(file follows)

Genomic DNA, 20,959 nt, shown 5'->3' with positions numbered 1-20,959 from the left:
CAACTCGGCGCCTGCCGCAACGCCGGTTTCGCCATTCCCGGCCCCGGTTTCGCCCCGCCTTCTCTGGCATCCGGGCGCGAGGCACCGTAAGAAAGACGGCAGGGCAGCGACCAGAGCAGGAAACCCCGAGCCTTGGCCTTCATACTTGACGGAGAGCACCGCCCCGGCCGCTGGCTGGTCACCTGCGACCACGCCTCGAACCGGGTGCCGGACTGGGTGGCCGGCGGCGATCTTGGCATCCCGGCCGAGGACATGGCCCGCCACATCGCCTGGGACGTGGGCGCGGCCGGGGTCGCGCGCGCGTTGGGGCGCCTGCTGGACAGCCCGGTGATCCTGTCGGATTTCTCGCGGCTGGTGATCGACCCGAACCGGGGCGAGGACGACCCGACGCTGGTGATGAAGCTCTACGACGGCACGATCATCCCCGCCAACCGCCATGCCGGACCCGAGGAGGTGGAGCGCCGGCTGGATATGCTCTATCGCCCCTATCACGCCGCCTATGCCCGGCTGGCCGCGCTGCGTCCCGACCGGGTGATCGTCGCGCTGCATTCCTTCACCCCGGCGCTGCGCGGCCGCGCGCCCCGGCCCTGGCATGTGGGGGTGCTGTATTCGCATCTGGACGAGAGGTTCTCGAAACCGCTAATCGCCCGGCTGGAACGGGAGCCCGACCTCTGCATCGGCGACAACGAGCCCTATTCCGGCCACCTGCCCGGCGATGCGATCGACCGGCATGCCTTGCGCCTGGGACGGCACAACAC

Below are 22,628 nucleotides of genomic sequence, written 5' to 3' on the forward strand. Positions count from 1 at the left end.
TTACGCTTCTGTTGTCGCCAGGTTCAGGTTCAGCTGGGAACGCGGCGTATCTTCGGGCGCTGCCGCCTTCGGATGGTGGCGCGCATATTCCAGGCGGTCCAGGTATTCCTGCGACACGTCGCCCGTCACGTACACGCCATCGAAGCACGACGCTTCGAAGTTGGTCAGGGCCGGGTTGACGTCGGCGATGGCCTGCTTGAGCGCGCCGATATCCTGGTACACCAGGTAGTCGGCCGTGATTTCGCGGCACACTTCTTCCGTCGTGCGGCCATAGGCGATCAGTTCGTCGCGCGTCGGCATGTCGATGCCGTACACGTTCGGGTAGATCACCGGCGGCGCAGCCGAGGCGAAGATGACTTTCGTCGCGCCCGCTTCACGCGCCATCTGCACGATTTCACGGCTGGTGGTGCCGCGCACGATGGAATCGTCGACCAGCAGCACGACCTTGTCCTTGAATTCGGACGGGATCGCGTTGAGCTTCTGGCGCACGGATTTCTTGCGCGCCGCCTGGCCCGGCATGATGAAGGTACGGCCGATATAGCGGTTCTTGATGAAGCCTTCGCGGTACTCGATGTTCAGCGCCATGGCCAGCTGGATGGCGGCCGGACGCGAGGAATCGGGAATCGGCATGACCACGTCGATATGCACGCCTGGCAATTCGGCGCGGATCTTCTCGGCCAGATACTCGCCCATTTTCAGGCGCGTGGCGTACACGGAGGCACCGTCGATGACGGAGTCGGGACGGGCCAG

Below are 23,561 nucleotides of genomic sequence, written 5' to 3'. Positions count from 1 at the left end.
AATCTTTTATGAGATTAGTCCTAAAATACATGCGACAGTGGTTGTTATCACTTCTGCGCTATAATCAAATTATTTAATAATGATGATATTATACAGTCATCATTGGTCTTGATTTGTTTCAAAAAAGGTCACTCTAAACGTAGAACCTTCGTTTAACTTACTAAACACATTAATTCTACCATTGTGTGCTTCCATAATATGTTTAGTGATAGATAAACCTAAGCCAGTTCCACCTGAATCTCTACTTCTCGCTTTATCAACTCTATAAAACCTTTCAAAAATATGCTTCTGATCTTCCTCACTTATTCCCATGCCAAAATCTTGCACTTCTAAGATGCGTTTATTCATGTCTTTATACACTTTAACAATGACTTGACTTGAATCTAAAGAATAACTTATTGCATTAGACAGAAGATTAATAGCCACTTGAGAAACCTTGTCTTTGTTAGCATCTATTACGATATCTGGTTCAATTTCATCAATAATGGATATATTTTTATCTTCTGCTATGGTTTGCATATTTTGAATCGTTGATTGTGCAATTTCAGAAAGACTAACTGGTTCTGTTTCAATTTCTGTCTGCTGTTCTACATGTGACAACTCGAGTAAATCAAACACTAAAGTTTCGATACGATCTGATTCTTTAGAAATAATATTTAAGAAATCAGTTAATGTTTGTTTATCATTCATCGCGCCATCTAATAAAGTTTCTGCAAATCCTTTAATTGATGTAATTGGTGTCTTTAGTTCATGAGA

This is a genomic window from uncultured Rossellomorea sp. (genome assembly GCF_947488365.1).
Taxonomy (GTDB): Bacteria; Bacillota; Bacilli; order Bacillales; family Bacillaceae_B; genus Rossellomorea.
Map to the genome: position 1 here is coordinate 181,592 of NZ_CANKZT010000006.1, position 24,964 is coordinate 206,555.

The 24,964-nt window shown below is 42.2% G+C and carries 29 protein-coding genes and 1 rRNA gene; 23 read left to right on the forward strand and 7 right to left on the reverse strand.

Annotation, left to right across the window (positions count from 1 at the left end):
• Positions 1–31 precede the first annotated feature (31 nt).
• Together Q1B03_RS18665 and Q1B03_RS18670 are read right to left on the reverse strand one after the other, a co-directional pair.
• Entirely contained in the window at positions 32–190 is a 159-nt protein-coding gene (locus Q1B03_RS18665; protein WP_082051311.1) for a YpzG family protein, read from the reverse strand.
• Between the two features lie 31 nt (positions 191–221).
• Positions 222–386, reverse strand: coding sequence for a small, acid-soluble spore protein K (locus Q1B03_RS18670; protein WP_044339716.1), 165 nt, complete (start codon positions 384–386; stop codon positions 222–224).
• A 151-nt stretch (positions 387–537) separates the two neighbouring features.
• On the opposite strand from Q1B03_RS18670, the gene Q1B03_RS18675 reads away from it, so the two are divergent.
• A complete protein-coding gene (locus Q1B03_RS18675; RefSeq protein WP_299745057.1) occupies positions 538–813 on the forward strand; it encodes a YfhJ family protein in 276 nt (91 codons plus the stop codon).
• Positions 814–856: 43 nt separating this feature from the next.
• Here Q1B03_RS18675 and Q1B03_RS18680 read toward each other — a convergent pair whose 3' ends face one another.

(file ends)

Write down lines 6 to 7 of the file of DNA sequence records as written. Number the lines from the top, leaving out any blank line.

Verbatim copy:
AATCTTTTATGAGATTAGTCCTAAAATACATGCGACAGTGGTTGTTATCACTTCTGCGCTATAATCAAATTATTTAATAATGATGATATTATACAGTCATCATTGGTCTTGATTTGTTTCAAAAAAGGTCACTCTAAACGTAGAACCTTCGTTTAACTTACTAAACACATTAATTCTACCATTGTGTGCTTCCATAATATGTTTAGTGATAGATAAACCTAAGCCAGTTCCACCTGAATCTCTACTTCTCGCTTTATCAACTCTATAAAACCTTTCAAAAATATGCTTCTGATCTTCCTCACTTATTCCCATGCCAAAATCTTGCACTTCTAAGATGCGTTTATTCATGTCTTTATACACTTTAACAATGACTTGACTTGAATCTAAAGAATAACTTATTGCATTAGACAGAAGATTAATAGCCACTTGAGAAACCTTGTCTTTGTTAGCATCTATTACGATATCTGGTTCAATTTCATCAATAATGGATATATTTTTATCTTCTGCTATGGTTTGCATATTTTGAATCGTTGATTGTGCAATTTCAGAAAGACTAACTGGTTCTGTTTCAATTTCTGTCTGCTGTTCTACATGTGACAACTCGAGTAAATCAAACACTAAAGTTTCGATACGATCTGATTCTTTAGAAATAATATTTAAGAAATCAGTTAATGTTTGTTTATCATTCATCGCGCCATCTAATAAAGTTTCTGCAAATCCTTTAATTGATGTAATTGGTGTCTTTAGTTCATGAGA

This is a genomic window from uncultured Rossellomorea sp. (genome assembly GCF_947488365.1).